“Being a transboundary river, the Brahmaputra is managed differently in the different basin countries based on their respective national policies and practices. One of the major challenges of a shared basin is that there is little effort at collaborating and cooperating in the generating and sharing of scientific data between and among the countries. “A similar situation prevails relating to collaboration between communities upstream and downstream, as well as across borders” she says.

Partha Jyoti Das from Aaranyak told Mongabay-India, “We have provided a multidimensional and inclusive basin level account to drive home the point that it is time to advocate for upkeeping ecological health of the rivers in this basin, which is absolutely necessary to sustain the values of rivers and the benefits provided to nature and human societies by rivers and riverine ecosystems.”

The study says long-term sustainable benefits cannot be achieved/ensured only by sectoral and nationally differentiated perspectives and plans. It says there is a “need to keep rivers free flowing” as far as possible as an entry point to argue for a “collaborative co-management mechanism for the Brahmaputra river and its basin”.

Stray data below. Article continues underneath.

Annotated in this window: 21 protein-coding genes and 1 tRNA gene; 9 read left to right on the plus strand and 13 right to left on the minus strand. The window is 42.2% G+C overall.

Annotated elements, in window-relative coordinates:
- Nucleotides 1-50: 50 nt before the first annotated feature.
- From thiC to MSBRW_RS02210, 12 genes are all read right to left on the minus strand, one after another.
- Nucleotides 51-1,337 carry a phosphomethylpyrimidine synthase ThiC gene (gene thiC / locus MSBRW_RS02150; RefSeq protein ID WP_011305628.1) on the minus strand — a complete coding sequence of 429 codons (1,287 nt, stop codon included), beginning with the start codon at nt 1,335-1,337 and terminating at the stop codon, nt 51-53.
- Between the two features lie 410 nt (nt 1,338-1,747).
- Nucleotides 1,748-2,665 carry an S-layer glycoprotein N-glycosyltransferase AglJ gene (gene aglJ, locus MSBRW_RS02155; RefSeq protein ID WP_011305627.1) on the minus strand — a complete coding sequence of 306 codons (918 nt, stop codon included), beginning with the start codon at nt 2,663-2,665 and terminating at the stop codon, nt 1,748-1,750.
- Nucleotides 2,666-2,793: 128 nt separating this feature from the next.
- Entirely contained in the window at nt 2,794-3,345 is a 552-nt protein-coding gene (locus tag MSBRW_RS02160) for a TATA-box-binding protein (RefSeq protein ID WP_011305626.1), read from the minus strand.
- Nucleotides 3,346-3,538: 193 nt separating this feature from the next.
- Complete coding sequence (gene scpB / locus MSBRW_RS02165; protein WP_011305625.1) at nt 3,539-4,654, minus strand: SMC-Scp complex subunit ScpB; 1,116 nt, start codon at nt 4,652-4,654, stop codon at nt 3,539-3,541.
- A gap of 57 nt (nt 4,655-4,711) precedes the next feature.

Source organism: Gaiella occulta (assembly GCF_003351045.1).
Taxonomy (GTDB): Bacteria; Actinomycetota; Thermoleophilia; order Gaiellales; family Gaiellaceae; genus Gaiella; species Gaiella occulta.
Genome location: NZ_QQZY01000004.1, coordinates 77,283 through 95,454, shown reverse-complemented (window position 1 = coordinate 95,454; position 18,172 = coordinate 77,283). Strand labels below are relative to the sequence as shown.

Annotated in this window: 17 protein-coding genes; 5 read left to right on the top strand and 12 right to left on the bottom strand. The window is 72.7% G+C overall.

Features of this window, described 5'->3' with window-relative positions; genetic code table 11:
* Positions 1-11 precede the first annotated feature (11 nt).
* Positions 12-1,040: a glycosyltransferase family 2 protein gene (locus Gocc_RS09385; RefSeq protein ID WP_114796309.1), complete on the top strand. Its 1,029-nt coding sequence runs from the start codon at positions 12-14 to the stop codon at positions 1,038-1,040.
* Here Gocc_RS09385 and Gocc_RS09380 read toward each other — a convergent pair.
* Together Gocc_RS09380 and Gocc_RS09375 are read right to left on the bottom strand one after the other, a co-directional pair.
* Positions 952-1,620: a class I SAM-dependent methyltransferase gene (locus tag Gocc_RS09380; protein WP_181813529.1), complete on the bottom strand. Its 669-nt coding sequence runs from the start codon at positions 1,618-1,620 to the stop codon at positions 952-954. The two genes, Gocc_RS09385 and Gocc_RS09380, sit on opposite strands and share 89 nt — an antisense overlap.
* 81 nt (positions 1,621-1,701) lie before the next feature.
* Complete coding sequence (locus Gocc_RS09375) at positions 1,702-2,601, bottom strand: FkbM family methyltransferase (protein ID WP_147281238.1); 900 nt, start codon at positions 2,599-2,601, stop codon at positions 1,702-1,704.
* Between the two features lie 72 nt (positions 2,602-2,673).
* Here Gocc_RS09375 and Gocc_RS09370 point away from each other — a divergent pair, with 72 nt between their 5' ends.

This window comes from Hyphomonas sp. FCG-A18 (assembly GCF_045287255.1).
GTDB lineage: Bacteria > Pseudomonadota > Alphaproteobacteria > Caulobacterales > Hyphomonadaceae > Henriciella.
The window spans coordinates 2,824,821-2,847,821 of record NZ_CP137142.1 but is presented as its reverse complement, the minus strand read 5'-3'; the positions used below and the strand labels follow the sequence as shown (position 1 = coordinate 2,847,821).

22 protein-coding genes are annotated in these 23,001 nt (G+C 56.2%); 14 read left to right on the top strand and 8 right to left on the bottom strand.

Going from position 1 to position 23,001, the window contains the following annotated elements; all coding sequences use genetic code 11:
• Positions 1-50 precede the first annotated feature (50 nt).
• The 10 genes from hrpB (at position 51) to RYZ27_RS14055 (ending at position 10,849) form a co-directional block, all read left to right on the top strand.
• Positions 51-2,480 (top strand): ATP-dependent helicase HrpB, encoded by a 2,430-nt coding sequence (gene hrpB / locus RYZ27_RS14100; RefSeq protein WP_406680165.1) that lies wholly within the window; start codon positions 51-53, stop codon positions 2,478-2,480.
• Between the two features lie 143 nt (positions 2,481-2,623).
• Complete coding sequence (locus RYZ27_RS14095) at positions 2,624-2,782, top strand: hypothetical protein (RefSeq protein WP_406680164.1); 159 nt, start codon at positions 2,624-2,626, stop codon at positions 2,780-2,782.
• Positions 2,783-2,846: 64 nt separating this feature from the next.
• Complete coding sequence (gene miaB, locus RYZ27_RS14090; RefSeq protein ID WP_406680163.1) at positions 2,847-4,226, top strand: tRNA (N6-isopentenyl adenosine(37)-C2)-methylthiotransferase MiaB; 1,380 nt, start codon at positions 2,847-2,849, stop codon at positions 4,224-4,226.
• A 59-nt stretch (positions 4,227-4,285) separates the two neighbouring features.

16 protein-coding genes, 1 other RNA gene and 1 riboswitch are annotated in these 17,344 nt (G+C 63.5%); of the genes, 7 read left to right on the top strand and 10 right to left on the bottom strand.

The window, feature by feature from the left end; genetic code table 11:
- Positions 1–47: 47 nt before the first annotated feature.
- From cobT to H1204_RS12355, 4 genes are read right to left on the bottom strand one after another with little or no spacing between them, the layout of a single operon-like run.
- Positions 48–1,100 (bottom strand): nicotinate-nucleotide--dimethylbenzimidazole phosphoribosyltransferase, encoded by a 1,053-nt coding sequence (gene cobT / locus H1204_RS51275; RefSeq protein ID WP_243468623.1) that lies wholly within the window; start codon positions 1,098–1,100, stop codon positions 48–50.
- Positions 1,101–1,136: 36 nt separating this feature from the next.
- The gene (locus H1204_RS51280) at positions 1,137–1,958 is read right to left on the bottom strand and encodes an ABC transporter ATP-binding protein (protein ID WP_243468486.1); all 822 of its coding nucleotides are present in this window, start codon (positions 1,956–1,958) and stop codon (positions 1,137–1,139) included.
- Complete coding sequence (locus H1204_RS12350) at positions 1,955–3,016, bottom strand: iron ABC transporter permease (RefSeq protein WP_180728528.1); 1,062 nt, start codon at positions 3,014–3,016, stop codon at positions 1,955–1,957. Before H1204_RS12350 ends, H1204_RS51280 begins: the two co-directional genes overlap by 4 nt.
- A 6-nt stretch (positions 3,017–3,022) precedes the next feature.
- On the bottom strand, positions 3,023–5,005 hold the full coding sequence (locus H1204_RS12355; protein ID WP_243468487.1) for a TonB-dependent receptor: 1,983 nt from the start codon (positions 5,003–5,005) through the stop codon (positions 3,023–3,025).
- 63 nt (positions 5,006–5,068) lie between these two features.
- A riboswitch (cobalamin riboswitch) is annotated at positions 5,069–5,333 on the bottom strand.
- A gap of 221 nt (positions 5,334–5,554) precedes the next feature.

The significance of river connectivity — longitudinal (river channel), lateral (floodplains), vertical (groundwater and atmosphere), and temporal (intermittency) — in order to ensure linkages between upstream and downstream, regulation of flow, supply of ecosystem services, and preservation of biodiversity has been recognised by the Brisbane Declaration which called for identifying and conserving “a global network of free-flowing rivers (FFRs)”. Despite these government commitments, only 37% of rivers longer than 1000 km (of the 12 million km of rivers in the world that have been assessed) remain free-flowing from start to finish, and only 23% reach the ocean unhindered.

There are no structures that obstruct the longitudinal flow of the primary channel of the Brahmaputra inside Indian territory. However, the river is no longer free flowing in China because of several dams that have been constructed as part of hydroelectric projects which are either operational or under construction. China has declared that it will be starting work on a major hydropower project on the Yarlung Zangbo River in the Tibet Autonomous Region near its border with India.

Yarlung Zangpo (Tsangpo), the upper stream of the Brahmaputra, located in TAR, China. Photo by Boqiang Liao/Wikimedia Commons.